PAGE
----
Throughout the late
19th century and early 20th century, Christian
churches were established in Western Canada. In most cases, this early work
resulted in the building and operating of schools and hospitals. From the
earliest presence of religious organizations, the Christian message and the
concern for education and health were closely linked.
Anglican and Presbyterian missionaries arrived and established church
communities after the earliest presence of the Methodist and Roman Catholic
missionaries. The first schooling in central Alberta was probably at the Pigeon
Lake Mission in the early 1860s, the work of John McDougall. By 1887, a school
existed at the Red Deer Crossing settlement on the Red Deer River, opened by a
Presbyterian student missionary named William Neilly. By 1893, the Methodist
Missionary Society had constructed an industrial school for Aboriginal children
that operated until 1919. By 1911 the presence of Roman Catholic orders such as
Les Filles de la Sagesse at Red Deer (a school) and Les Soeurs de Charité de
Notre Dame d’Evron at Trochu (a hospital) was established.
Seventh-day Adventists re-established a school started in 1907 near Leduc by
moving near Lacombe in 1909. In 1913, the Presbyterian Church established the
Alberta Ladies College at
Red Deer. In 1922, Leslie E. Maxwell arrived at Three
Hills to teach bible classes to the children of a local family, through his work
with the Christian and Missionary Alliance. Eventually, this work would
establish the Prairie Bible Institute (PBI), an important school for missionary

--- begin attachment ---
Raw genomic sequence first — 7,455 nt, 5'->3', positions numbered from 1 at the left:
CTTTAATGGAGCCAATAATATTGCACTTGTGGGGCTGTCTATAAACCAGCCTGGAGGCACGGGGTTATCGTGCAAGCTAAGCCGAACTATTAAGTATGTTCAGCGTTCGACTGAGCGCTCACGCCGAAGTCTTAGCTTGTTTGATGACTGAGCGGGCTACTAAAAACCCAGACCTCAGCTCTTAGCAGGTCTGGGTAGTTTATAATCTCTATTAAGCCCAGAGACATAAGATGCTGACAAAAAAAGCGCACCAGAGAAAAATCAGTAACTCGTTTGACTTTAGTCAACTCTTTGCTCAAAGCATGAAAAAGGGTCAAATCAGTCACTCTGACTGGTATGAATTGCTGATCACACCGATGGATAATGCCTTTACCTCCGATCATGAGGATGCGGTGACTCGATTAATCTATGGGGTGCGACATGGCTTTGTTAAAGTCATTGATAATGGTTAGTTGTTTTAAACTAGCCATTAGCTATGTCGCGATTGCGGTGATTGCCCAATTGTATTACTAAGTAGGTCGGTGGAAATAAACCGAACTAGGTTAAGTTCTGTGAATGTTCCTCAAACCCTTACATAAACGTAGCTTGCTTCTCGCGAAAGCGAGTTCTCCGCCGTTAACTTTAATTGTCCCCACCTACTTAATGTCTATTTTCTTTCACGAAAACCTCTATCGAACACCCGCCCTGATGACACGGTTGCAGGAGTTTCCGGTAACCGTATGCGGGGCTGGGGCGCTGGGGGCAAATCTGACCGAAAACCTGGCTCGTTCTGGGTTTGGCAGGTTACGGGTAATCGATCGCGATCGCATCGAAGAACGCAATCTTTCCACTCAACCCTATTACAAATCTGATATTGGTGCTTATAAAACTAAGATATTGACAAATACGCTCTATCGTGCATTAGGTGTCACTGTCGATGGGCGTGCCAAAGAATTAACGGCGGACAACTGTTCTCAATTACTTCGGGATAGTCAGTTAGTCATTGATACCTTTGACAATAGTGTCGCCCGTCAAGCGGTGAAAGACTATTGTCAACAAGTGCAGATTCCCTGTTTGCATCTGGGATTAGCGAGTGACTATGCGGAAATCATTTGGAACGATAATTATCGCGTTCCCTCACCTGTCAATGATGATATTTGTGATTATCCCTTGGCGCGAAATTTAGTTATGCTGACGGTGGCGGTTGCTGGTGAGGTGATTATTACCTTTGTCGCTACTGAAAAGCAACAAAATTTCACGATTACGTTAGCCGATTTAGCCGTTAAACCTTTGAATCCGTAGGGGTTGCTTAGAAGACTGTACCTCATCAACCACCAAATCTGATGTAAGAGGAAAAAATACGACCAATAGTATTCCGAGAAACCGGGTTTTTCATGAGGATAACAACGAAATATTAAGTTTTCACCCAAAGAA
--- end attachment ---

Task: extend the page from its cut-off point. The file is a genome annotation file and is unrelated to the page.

training. In 1927 the Church of the Nazarene established the Alberta School of
Evangelism in Red Deer. These are but a few of the early developments.
Some churches combined with others to form united churches. The premier
example of this was the union in 1925 of Methodist, Presbyterian and Congregationalist
churches into the United Church of Canada. Larger church buildings were
built to accommodated more members and employed more ministers.
Although Aboriginal peoples remained very important in the focus of mission
work, this concern expanded to include newly arrived homesteaders, particularly
those of non-Anglo origins, such as the Ukrainians who established large block
settlements in northeast central Alberta.
As home missions continued, local churches contributed to missions in more
remote areas and overseas. Women such as
Margaret Nissen (Danish Lutheran
missionary to Nigeria from Dickson), Helen Huston (United Church of Canada,
medical missionary in Nepal, born at Rimbey), Ruth Marsh (United Church of
Canada, missionary to China) and
Beryl Finch (PBI missionary to India from
Mirror) took up their vocation in other countries, serving as educators and in
health fields. These women were important bridges in helping local churches
understand and appreciate other cultures and how the Christian message was being
received and adapted to the particular field.
What was women's role in these changing churches and how did it differ from
the first missionary women's role? On one hand, women's role may be seen as
diminishing. As churches grew and became more established, so too did the
largely male pastors and church leaders. The days when wives worked alongside
their missionary husbands and nuns alongside the priests were in one sense over.
Nuns and missionary wives still ran religious based schools and hospitals;
however, the female pioneering force behind these institutions largely
disappeared, as men filled the positions of physicians and principals. On the
other hand, women's role may be seen as strengthening as they began forming
their own missionary societies and organizations within the church.